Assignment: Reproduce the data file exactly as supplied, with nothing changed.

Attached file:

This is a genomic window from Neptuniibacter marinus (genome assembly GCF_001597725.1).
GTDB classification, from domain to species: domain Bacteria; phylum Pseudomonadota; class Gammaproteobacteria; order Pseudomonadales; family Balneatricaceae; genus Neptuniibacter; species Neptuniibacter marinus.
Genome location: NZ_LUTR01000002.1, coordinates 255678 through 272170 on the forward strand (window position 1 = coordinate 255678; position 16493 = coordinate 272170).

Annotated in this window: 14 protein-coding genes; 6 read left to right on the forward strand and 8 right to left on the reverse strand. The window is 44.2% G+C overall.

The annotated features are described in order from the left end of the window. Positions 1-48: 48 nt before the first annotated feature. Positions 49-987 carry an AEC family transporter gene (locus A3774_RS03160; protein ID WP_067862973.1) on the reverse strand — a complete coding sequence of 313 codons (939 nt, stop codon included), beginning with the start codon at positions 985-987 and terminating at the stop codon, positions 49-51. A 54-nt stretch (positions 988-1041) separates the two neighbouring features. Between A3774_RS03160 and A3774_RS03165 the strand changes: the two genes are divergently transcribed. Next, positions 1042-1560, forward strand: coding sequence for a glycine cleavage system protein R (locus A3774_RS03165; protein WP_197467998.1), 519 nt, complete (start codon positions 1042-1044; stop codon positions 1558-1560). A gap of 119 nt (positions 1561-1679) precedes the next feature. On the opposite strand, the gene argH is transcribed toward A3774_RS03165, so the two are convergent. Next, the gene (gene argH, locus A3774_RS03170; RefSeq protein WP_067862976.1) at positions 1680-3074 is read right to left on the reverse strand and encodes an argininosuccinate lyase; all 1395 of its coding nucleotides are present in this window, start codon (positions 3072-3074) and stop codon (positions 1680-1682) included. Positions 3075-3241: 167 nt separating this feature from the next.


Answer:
This is a genomic window from Neptuniibacter marinus (genome assembly GCF_001597725.1).
GTDB classification, from domain to species: domain Bacteria; phylum Pseudomonadota; class Gammaproteobacteria; order Pseudomonadales; family Balneatricaceae; genus Neptuniibacter; species Neptuniibacter marinus.
Genome location: NZ_LUTR01000002.1, coordinates 255678 through 272170 on the forward strand (window position 1 = coordinate 255678; position 16493 = coordinate 272170).

Annotated in this window: 14 protein-coding genes; 6 read left to right on the forward strand and 8 right to left on the reverse strand. The window is 44.2% G+C overall.

The annotated features are described in order from the left end of the window. Positions 1-48: 48 nt before the first annotated feature. Positions 49-987 carry an AEC family transporter gene (locus A3774_RS03160; protein ID WP_067862973.1) on the reverse strand — a complete coding sequence of 313 codons (939 nt, stop codon included), beginning with the start codon at positions 985-987 and terminating at the stop codon, positions 49-51. A 54-nt stretch (positions 988-1041) separates the two neighbouring features. Between A3774_RS03160 and A3774_RS03165 the strand changes: the two genes are divergently transcribed. Next, positions 1042-1560, forward strand: coding sequence for a glycine cleavage system protein R (locus A3774_RS03165; protein WP_197467998.1), 519 nt, complete (start codon positions 1042-1044; stop codon positions 1558-1560). A gap of 119 nt (positions 1561-1679) precedes the next feature. On the opposite strand, the gene argH is transcribed toward A3774_RS03165, so the two are convergent. Next, the gene (gene argH, locus A3774_RS03170; RefSeq protein WP_067862976.1) at positions 1680-3074 is read right to left on the reverse strand and encodes an argininosuccinate lyase; all 1395 of its coding nucleotides are present in this window, start codon (positions 3072-3074) and stop codon (positions 1680-1682) included. Positions 3075-3241: 167 nt separating this feature from the next.